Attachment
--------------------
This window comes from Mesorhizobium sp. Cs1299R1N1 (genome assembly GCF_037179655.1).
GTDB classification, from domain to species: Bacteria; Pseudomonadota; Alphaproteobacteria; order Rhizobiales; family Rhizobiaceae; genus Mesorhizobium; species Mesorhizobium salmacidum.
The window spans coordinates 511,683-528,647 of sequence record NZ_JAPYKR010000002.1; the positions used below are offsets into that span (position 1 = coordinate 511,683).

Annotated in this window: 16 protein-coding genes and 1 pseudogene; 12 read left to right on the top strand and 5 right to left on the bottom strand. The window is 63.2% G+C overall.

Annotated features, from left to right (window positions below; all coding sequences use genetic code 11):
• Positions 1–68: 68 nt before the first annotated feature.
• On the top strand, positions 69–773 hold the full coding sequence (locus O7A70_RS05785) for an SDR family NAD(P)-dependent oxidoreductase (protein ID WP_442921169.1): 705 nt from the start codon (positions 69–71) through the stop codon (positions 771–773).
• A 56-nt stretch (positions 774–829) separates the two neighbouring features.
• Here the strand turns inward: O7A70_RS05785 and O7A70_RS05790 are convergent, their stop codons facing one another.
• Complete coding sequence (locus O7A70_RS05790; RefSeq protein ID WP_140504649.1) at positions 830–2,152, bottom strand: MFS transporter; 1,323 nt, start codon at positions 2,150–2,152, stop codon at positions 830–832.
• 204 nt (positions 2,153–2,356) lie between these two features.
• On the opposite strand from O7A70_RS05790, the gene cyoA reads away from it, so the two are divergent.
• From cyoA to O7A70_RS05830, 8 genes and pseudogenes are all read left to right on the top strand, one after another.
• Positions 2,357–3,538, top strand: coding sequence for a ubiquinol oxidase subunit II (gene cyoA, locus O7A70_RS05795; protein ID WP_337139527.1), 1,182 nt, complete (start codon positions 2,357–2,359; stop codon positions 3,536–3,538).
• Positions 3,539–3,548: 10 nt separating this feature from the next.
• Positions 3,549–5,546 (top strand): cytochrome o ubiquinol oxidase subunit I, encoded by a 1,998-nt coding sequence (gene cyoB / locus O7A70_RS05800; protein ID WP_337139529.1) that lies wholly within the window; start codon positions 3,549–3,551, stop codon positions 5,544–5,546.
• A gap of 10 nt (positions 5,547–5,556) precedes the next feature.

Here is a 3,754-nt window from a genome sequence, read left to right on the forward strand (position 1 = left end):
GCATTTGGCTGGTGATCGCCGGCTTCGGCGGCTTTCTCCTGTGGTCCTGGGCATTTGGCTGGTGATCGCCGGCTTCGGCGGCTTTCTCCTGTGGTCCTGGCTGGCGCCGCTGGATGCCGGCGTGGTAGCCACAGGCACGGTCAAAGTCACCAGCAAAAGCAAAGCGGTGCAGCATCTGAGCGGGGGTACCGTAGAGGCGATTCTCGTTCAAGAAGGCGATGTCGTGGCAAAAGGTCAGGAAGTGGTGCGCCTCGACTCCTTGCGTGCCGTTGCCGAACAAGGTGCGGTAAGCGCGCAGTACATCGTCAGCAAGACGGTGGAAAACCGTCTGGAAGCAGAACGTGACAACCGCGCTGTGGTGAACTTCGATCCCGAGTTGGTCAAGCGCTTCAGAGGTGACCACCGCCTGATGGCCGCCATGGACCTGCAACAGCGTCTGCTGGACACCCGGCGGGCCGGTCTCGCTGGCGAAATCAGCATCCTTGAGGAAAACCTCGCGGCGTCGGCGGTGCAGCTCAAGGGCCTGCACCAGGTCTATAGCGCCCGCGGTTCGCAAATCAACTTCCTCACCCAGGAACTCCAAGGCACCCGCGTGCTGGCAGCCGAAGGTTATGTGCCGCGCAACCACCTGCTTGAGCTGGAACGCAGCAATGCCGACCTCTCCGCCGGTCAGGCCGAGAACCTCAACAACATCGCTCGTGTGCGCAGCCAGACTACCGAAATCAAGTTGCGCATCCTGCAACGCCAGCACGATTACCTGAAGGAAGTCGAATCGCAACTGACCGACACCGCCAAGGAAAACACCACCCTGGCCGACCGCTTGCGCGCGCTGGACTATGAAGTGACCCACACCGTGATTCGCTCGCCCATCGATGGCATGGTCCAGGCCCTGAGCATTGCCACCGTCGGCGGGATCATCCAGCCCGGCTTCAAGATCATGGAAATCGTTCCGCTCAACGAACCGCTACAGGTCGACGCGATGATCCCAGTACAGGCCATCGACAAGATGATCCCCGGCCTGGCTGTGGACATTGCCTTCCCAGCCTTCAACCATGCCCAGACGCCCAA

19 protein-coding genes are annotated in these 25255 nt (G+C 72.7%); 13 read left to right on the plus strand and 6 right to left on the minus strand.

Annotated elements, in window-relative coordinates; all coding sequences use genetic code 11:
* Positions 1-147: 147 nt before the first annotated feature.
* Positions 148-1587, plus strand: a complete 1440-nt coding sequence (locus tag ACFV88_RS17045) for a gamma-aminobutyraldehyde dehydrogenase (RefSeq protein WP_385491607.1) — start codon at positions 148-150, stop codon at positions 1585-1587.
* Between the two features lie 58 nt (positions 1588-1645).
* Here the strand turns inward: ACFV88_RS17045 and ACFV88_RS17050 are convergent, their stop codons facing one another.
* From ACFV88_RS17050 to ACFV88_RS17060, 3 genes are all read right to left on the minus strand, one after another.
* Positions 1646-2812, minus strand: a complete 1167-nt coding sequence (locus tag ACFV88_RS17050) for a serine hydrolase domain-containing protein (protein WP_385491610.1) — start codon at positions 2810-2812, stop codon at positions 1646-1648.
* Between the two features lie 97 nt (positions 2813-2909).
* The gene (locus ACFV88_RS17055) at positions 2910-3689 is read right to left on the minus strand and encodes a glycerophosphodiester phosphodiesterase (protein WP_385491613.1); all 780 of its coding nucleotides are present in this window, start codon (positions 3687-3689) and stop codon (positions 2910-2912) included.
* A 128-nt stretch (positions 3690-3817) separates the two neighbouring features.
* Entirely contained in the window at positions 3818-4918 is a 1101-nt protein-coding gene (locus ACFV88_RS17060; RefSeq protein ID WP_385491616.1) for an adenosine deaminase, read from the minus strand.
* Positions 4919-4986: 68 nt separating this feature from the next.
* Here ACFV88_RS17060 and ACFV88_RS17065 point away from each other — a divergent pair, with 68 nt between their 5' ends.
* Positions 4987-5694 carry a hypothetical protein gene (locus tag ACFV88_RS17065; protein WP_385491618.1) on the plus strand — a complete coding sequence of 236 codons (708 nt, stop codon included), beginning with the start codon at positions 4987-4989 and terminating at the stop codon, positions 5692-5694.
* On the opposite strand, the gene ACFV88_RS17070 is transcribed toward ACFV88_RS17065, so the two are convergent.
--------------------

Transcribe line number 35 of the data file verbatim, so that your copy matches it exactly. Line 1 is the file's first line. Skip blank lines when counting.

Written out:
* On the opposite strand, the gene ACFV88_RS17070 is transcribed toward ACFV88_RS17065, so the two are convergent.